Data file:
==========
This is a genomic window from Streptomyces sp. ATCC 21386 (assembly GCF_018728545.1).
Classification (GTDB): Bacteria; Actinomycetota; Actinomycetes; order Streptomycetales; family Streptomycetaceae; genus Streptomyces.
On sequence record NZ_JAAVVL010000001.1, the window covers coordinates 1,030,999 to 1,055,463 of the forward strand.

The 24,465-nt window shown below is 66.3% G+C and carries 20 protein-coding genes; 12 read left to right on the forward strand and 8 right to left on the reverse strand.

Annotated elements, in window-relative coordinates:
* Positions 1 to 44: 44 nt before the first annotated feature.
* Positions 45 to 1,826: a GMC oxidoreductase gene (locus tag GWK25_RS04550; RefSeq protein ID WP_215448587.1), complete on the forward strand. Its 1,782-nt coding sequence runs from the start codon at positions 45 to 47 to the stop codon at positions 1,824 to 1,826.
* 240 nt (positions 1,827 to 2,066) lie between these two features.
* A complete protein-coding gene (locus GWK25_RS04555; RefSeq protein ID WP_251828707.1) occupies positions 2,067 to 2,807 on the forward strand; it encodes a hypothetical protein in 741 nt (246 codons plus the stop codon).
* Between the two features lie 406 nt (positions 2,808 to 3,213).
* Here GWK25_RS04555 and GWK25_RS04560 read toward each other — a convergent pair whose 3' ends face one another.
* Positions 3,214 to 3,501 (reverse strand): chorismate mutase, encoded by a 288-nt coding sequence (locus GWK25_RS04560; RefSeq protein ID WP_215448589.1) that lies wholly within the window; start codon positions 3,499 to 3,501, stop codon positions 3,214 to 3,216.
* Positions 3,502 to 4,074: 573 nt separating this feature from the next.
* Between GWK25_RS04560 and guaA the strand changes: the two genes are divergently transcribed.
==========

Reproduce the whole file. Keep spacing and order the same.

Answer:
This is a genomic window from Streptomyces sp. ATCC 21386 (assembly GCF_018728545.1).
Classification (GTDB): Bacteria; Actinomycetota; Actinomycetes; order Streptomycetales; family Streptomycetaceae; genus Streptomyces.
On sequence record NZ_JAAVVL010000001.1, the window covers coordinates 1,030,999 to 1,055,463 of the forward strand.

The 24,465-nt window shown below is 66.3% G+C and carries 20 protein-coding genes; 12 read left to right on the forward strand and 8 right to left on the reverse strand.

Annotated elements, in window-relative coordinates:
* Positions 1 to 44: 44 nt before the first annotated feature.
* Positions 45 to 1,826: a GMC oxidoreductase gene (locus tag GWK25_RS04550; RefSeq protein ID WP_215448587.1), complete on the forward strand. Its 1,782-nt coding sequence runs from the start codon at positions 45 to 47 to the stop codon at positions 1,824 to 1,826.
* 240 nt (positions 1,827 to 2,066) lie between these two features.
* A complete protein-coding gene (locus GWK25_RS04555; RefSeq protein ID WP_251828707.1) occupies positions 2,067 to 2,807 on the forward strand; it encodes a hypothetical protein in 741 nt (246 codons plus the stop codon).
* Between the two features lie 406 nt (positions 2,808 to 3,213).
* Here GWK25_RS04555 and GWK25_RS04560 read toward each other — a convergent pair whose 3' ends face one another.
* Positions 3,214 to 3,501 (reverse strand): chorismate mutase, encoded by a 288-nt coding sequence (locus GWK25_RS04560; RefSeq protein ID WP_215448589.1) that lies wholly within the window; start codon positions 3,499 to 3,501, stop codon positions 3,214 to 3,216.
* Positions 3,502 to 4,074: 573 nt separating this feature from the next.
* Between GWK25_RS04560 and guaA the strand changes: the two genes are divergently transcribed.